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Lake Effekt brings graffiti artists back to Miller Beach
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Lake Effekt brings graffiti artists back to Miller Beach


GARY | Two years ago, Lake Effekt transformed the Miller Beach neighborhood in Gary by livening up the Lake Street commercial strip with bright colorful murals and the landmark "You are beautiful" sign.

All but a few of the graffiti pieces will disappear this summer, and 17 to 20 new ones will take their place, said Ish Muhammad, an East Chicago-based artist who helped come up with the idea with the Miller Beach Arts & Creative District.

Lake Effekt is coming back this year. The big street fair — where graffiti crews will create vibrant murals on Lake Street while onlookers can enjoy a beer tent and browse arts and craft vendors — takes place from noon to 8 p.m. June 13.

The project includes an art exhibit at the Marshall J. Gardner Center for the Arts, 540 S. Lake St., that opens Friday and runs for three weeks.

"With the exhibit inside, they'll be very shocked," Miller Beach Arts & Creative District Executive Director Meg Roman said. "It's not what they'll expect to see. It's different. Some pieces are more like stencils painted with a spray can."

Thirteen artists who make graffiti art or are inspired by it, including Traz, Eightr, Teel and C3P0, will display their work at the gallery.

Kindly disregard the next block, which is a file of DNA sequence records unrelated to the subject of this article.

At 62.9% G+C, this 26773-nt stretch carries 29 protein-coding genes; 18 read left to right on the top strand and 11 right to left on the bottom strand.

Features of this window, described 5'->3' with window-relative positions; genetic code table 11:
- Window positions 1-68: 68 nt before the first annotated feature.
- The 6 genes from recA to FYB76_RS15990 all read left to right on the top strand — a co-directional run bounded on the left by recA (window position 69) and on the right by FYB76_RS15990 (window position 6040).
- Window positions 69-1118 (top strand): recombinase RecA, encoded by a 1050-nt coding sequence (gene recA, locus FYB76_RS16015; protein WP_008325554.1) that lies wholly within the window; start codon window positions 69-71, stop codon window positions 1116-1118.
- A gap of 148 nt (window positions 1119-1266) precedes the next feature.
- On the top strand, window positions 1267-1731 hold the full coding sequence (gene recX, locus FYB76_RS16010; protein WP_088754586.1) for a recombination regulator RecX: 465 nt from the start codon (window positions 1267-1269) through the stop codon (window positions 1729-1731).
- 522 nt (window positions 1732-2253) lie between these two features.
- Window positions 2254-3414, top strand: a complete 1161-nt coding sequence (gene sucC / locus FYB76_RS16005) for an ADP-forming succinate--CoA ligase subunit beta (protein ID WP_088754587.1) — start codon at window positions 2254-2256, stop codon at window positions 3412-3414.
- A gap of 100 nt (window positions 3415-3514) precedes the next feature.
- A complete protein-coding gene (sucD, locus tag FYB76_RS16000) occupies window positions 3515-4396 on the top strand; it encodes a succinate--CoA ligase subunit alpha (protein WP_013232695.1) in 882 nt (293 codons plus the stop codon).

"It's various artists, including those who are internationally known and those who are local professors at the Art Institute," Muhammad said. "It's a lot of the street art pioneers in Chicagoland who were pioneers in the Midwest. We've been doing this for 30 years."

The original Lake Effekt project — which included pieces later displayed at the Chicago Cultural Center in the Loop — helped Miller have the look of an arts district, Muhammad said.

This time, artists have secured canvas space on more buildings, including the Ming Ling Cantonese Restaurant that was painted Wednesday. They should push the envelope with more beautiful, abstract pieces, Muhammad said.

The idea is to make Miller more of a cultural destination and give people more of a reason to stop and explore the neighborhood on their way to the beach this summer.

"Lake effect means snow and winter," he said. "But the other lake effect, which this refers to, is when the weather gets better and people hit the water skis and sand castles and the trail along the lake. It's relaxing."

A big goal is to show graffiti can be an energizing, transformative force in a neighborhood.

"The current stereotype is graffiti decreases property values," Muhammad said. "But the Miller Beach Arts & Creative District has used it to create something interesting, to make something happen with colors and energy. Businesses have been opening."

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Business Reporter

Joseph S. Pete is a Lisagor Award-winning business reporter who covers steel, industry, unions, the ports, retail, banking and more. The Indiana University grad has been with The Times since 2013 and blogs about craft beer, culture and the military.

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